The group interviews undoubtedly gives huge amount of qualitative data about you as a person which just isn’t there in the traditional set up. As a interviewee you need to strike a delicate balance between talking and listening. You want to get your ideas across (I’m a special snowflake! La, la, la! Pick me! Pick me! Pick me!) but at the same time you need to show that you can use ideas that come from other people in the room. In short you are being tested on knowing when is a teachable moment that you need to speak up and when is a learning moment and you need to listen. Do I think I got the mix 100% right? Nope but I’m still learning to make the most of teachable moments. Nevertheless the interview had lots of teachable and more importantly learnable moments.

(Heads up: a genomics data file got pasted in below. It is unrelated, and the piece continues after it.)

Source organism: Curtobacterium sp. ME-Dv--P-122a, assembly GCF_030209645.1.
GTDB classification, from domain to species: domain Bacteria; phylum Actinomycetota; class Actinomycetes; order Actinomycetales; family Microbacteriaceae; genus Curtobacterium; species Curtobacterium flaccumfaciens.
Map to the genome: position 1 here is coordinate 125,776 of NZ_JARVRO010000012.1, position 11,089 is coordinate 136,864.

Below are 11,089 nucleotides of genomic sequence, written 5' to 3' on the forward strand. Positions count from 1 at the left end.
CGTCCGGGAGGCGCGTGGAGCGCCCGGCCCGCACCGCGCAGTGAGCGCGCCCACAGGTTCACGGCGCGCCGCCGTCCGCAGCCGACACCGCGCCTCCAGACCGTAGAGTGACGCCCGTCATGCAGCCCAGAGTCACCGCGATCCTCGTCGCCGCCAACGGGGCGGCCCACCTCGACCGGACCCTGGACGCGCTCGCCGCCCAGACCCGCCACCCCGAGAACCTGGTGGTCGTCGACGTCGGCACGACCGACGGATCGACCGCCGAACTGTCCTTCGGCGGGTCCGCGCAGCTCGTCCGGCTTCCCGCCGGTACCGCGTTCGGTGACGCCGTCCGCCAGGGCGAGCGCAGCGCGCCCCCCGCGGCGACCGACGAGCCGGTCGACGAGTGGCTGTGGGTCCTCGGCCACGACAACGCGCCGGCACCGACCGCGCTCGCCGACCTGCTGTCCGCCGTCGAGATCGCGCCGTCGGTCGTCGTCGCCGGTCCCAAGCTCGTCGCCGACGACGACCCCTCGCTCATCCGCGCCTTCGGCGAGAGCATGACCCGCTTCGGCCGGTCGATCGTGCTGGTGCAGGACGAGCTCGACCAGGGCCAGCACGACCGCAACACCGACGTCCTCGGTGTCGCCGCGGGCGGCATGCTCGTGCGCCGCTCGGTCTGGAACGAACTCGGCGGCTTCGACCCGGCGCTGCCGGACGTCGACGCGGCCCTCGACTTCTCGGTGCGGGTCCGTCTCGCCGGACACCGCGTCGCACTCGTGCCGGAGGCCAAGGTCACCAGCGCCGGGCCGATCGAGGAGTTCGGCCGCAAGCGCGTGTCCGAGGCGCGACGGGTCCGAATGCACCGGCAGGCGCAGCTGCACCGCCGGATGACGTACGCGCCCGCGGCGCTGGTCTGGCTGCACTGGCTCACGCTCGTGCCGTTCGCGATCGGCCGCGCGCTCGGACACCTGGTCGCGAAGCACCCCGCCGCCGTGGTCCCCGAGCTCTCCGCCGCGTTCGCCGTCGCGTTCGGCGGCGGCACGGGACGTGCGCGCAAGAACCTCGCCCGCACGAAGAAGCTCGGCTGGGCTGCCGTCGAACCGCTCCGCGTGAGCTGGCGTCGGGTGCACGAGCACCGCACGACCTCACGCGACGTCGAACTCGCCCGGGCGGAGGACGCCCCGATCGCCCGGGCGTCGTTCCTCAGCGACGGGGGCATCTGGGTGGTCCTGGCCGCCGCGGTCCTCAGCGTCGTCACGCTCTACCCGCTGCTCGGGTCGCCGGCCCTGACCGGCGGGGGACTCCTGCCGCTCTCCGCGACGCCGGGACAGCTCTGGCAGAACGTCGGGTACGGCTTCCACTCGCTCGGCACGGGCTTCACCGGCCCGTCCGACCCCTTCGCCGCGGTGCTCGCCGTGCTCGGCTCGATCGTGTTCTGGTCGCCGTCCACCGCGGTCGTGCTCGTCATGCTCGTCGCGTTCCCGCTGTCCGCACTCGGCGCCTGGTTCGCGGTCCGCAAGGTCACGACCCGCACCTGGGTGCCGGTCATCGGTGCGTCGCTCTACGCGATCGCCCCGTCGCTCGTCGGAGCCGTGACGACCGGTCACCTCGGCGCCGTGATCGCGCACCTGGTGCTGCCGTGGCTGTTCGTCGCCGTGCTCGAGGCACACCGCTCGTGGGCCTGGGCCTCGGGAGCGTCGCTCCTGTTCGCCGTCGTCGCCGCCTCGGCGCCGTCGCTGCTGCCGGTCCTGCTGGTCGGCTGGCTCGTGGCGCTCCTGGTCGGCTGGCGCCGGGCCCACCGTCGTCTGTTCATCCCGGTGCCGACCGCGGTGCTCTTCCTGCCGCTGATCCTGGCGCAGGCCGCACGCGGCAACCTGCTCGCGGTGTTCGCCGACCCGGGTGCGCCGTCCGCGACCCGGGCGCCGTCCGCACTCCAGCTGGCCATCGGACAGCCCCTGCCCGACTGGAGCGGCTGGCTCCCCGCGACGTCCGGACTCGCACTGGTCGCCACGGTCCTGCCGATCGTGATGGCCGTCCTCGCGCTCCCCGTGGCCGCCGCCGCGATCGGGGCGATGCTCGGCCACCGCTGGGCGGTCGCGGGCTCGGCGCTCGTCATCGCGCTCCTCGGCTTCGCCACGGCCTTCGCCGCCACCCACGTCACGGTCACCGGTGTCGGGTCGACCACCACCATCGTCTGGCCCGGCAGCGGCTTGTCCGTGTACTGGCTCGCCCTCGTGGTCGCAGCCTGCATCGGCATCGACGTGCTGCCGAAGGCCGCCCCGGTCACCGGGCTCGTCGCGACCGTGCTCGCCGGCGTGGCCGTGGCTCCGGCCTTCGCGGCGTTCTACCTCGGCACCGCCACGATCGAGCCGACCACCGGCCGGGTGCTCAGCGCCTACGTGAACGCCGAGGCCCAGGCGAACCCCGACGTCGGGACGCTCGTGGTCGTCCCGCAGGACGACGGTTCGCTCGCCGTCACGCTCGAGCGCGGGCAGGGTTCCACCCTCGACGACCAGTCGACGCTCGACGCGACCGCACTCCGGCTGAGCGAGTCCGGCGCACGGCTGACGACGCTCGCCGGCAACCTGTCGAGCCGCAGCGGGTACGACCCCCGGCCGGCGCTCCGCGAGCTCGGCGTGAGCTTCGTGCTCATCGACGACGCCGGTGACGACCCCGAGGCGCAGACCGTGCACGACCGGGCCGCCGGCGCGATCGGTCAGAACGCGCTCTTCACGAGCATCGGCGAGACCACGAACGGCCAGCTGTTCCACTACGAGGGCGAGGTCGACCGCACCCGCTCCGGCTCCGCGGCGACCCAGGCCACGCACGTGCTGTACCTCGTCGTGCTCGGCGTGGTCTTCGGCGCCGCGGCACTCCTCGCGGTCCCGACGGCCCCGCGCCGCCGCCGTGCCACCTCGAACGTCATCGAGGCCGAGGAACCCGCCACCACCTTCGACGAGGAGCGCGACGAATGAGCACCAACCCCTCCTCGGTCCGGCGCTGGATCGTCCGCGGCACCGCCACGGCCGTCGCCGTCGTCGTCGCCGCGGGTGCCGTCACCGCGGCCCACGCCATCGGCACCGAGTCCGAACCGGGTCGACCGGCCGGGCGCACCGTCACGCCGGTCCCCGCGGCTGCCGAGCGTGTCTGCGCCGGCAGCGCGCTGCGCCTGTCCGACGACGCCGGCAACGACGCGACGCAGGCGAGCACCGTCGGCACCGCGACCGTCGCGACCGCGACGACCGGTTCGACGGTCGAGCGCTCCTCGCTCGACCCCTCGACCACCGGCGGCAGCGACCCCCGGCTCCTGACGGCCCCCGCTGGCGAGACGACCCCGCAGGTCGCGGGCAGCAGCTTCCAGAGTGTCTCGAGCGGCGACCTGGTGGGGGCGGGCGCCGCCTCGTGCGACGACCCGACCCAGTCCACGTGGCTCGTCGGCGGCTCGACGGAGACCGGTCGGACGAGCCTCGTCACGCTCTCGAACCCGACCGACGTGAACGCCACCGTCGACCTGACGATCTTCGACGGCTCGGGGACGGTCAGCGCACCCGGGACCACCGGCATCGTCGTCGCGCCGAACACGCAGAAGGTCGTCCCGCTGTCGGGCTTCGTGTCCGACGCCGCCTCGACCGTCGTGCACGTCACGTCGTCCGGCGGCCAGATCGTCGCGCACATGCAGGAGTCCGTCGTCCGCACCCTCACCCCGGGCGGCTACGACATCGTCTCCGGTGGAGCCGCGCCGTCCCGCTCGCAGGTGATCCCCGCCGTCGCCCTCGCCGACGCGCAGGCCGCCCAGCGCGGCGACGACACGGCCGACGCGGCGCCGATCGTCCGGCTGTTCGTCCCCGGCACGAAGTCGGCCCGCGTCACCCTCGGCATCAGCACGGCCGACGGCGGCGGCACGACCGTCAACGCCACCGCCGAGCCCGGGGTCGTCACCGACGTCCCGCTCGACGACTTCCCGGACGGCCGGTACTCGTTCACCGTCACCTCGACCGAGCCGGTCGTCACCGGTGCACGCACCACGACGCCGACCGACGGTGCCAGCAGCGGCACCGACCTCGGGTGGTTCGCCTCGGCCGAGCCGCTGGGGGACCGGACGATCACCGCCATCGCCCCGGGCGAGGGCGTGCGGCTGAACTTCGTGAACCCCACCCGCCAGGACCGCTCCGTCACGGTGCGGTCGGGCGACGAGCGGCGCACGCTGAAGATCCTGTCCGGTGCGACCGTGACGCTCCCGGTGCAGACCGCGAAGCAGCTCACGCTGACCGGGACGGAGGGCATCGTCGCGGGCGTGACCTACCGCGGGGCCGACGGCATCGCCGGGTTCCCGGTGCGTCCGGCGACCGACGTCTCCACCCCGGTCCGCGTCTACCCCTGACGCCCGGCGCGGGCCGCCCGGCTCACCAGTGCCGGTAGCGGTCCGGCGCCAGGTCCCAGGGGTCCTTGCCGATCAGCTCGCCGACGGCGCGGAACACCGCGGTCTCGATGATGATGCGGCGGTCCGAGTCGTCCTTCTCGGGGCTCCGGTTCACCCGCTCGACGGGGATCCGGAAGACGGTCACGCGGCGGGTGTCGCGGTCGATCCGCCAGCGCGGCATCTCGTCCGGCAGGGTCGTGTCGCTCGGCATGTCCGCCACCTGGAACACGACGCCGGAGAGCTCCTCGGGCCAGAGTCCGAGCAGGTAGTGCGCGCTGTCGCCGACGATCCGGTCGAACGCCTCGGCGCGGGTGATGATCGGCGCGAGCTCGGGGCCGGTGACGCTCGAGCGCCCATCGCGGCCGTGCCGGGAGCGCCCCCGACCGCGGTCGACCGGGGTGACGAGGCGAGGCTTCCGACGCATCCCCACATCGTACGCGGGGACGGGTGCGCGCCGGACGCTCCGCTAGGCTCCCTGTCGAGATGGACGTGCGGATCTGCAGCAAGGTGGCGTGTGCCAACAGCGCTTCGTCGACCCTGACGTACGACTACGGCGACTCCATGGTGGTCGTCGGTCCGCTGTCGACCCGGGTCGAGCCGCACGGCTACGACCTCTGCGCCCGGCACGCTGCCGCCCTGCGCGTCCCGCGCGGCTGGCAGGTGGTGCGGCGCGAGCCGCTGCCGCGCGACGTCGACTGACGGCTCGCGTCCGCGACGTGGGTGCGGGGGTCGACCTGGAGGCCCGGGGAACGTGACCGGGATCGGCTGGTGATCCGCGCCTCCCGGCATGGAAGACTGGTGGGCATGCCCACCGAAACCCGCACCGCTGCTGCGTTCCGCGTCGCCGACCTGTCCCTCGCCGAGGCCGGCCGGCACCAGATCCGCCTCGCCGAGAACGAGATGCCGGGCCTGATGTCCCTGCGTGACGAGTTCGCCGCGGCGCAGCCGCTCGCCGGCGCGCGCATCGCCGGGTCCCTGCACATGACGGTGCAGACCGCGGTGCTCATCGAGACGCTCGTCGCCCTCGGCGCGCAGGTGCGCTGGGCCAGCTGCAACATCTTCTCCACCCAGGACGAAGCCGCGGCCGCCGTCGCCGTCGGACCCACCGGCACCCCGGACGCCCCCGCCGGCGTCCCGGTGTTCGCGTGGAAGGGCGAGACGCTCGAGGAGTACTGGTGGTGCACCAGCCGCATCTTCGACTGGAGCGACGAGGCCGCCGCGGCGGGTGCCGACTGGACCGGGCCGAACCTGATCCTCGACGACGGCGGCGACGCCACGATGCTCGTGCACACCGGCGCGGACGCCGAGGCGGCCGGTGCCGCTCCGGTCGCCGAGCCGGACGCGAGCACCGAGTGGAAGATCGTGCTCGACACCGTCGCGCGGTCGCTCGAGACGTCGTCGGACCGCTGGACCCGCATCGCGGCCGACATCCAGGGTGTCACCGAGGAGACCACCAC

I wondered whether I should post on this experience because I don’t yet know the outcome of the interview and job hunting is such a secretive process. You don’t want prospective employers to know you are talking to other schools when you are in the process of searching for a job because all your job applications proclaim love for that school and that school alone. To say that not only only are you seeing someone else but they said no seems risky. It puts a big scarlet F on our forehead in a society that doesn’t do well with failure. Someone has said no? Maybe there’s something wrong with you. In reality everyone at some point has experienced failure or had a set back in life and it isn’t the end of the world. Picking yourself up and asking what you can do differently to generate another opportunity is what counts.